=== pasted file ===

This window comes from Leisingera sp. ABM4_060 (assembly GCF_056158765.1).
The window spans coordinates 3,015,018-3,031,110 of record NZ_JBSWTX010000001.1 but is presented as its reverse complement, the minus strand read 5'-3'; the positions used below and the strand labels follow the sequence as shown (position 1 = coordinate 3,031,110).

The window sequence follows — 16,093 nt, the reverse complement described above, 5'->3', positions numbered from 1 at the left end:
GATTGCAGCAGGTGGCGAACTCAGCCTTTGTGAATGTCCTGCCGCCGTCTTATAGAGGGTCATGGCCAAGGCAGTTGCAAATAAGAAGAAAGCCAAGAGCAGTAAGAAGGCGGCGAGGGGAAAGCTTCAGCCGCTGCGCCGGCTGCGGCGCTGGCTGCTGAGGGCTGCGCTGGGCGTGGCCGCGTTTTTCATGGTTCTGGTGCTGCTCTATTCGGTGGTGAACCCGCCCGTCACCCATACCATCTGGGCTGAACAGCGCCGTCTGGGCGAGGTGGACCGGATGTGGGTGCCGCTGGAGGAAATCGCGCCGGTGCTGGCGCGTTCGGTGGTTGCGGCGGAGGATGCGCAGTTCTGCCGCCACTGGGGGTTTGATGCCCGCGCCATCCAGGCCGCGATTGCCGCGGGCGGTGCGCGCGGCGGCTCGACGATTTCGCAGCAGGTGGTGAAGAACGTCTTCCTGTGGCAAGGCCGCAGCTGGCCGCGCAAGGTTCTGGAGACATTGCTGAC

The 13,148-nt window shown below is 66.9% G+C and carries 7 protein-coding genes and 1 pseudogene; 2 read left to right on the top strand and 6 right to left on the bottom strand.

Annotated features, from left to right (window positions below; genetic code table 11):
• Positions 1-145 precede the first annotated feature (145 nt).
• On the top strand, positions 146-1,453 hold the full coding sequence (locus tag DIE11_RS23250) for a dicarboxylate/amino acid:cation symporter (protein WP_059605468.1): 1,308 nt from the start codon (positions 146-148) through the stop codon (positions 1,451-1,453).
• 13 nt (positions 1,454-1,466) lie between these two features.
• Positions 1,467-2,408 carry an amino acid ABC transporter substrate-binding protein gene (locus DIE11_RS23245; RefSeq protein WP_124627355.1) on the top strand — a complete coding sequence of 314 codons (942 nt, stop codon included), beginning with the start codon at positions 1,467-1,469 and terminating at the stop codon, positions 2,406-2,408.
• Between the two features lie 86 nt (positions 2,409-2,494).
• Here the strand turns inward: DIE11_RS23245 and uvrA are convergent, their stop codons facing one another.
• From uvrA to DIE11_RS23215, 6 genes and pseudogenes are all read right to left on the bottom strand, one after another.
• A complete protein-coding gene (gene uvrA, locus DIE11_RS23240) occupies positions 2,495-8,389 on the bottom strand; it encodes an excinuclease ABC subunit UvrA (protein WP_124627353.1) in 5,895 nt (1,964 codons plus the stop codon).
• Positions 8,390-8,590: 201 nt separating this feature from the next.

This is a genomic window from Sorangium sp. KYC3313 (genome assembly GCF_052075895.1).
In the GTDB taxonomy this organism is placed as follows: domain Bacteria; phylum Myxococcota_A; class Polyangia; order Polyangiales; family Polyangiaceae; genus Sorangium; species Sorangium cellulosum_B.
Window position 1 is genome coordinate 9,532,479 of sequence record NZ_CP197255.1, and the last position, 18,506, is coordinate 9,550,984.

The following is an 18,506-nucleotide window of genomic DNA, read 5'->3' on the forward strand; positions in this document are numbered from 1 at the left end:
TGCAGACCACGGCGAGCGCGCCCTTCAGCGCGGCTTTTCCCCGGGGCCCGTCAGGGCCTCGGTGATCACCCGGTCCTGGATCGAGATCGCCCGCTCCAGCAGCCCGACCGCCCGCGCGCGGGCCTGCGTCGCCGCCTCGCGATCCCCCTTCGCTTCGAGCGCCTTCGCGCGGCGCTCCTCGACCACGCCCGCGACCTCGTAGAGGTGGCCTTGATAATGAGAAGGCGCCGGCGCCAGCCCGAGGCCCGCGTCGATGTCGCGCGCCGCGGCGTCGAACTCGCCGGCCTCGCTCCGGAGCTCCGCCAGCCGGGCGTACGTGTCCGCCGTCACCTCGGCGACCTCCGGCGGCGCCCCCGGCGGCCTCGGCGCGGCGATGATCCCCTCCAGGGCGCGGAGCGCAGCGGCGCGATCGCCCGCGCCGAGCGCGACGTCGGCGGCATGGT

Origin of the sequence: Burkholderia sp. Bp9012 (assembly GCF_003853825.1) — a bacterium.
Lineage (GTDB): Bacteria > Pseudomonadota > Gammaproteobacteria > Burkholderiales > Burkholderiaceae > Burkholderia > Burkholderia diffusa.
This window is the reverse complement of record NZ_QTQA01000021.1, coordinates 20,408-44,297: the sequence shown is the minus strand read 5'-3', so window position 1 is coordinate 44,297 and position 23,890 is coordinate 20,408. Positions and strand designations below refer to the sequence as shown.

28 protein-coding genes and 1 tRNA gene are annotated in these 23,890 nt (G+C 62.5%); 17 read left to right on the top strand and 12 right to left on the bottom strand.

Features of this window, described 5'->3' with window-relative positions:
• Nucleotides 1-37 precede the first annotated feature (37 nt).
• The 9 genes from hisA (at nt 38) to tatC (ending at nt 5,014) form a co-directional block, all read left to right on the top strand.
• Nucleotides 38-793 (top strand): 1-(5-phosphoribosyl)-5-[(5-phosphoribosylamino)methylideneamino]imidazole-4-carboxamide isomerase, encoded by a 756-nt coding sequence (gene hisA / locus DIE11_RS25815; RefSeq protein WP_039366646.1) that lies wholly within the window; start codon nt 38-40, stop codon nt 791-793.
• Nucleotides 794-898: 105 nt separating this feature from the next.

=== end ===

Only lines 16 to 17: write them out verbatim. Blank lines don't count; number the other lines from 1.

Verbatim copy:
This is a genomic window from Sorangium sp. KYC3313 (genome assembly GCF_052075895.1).
In the GTDB taxonomy this organism is placed as follows: domain Bacteria; phylum Myxococcota_A; class Polyangia; order Polyangiales; family Polyangiaceae; genus Sorangium; species Sorangium cellulosum_B.